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Government grants license to challenge targeting of U.S. terrorists

By Terry Frieden, CNN Justice Producer
STORY HIGHLIGHTS
  • Two groups want to challenge the government's targeting of U.S. terrorists
  • The groups challenge the government's use of lethal force against designated terrorists
  • The government requires a special license for such a challenge
  • The groups represent the father of wanted Islamic cleric Anwar Al-Awlaki, a U.S. citizen

Washington (CNN) -- Federal authorities Wednesday granted two civil liberties groups a license they need in challenging the government's authority to use lethal force against U.S. citizens designated as terrorists.

The action by Treasury Department officials comes just one day after the American Civil Liberties Union and the Center for Constitutional Rights (CCR) filed suit to receive the license they need to go to court. They say it is a first step toward trying to stop the potential targeting of alleged U.S. terrorists abroad.

Regulations give Treasury's Office of Foreign Assets Control authority to license those who provide legal representation to challenge the government.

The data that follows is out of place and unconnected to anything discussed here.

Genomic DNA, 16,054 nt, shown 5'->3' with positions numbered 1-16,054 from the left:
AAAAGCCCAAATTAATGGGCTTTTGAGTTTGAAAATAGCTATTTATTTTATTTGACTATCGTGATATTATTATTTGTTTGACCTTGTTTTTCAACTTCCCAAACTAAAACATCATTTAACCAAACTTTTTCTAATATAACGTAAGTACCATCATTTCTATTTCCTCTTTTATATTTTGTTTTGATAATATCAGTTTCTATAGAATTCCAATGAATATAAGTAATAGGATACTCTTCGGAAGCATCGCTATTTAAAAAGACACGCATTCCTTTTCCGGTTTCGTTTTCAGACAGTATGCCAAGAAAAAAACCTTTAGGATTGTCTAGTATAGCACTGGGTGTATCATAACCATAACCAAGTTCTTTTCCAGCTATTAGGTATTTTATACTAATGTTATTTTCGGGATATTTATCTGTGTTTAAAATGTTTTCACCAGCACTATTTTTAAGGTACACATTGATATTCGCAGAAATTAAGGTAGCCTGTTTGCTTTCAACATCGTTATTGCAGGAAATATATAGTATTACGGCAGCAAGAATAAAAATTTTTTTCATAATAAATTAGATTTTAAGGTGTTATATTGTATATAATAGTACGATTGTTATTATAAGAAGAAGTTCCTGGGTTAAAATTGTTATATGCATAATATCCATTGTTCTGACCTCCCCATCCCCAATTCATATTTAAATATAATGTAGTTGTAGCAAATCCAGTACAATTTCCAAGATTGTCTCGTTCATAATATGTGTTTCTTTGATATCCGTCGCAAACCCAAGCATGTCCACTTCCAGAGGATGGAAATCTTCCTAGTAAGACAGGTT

The ACLU and CCR, which represent the father of wanted Islamic cleric Anwar Al-Awlaki, stressed the urgency of their case because of fears the U.S. government is targeting al-Awlaki for a drone attack in Yemen where he is believed to be hiding.

The ACLU and CCR issued a joint statement saying they "appreciate" the license, but "continue to believe (the Office of Foreign Assets Control) regulations are unconstitutional because they require lawyers who are providing uncompensated legal representation to seek the government's permission before challenging the constitutionality of the government's conduct."

The groups said the Treasury Department indicated the license issued Wednesday can be revoked at any time. The organizations said they would continue to pursue their claim the regulations should be invalidated.

The groups say their ultimate goal is to stop the government's asserted right "to kill American citizens without due process away from conflict zones."

U.S. authorities have targeted suspected terrorists with drone attacks, primarily in Pakistan and Afghanistan. They have identified al-Awlaki, a U.S. citizen, as a "specially designated global terrorist."

Counterterrorism officials say they believe al-Awlaki influenced Maj. Nidal Hasan, accused in the fatal 2009 Fort Hood shootings.

They also accuse al-Awlaki of playing a role in the attempted Christmas day airplane bombing attempt by Abdul Farouk Mutallab near Detroit. And they have indicated Awlaki may also have inspired Faisal Shahzad who has pleaded guilty to federal terrorism charges in the attempted car bombing in Times Square.

 
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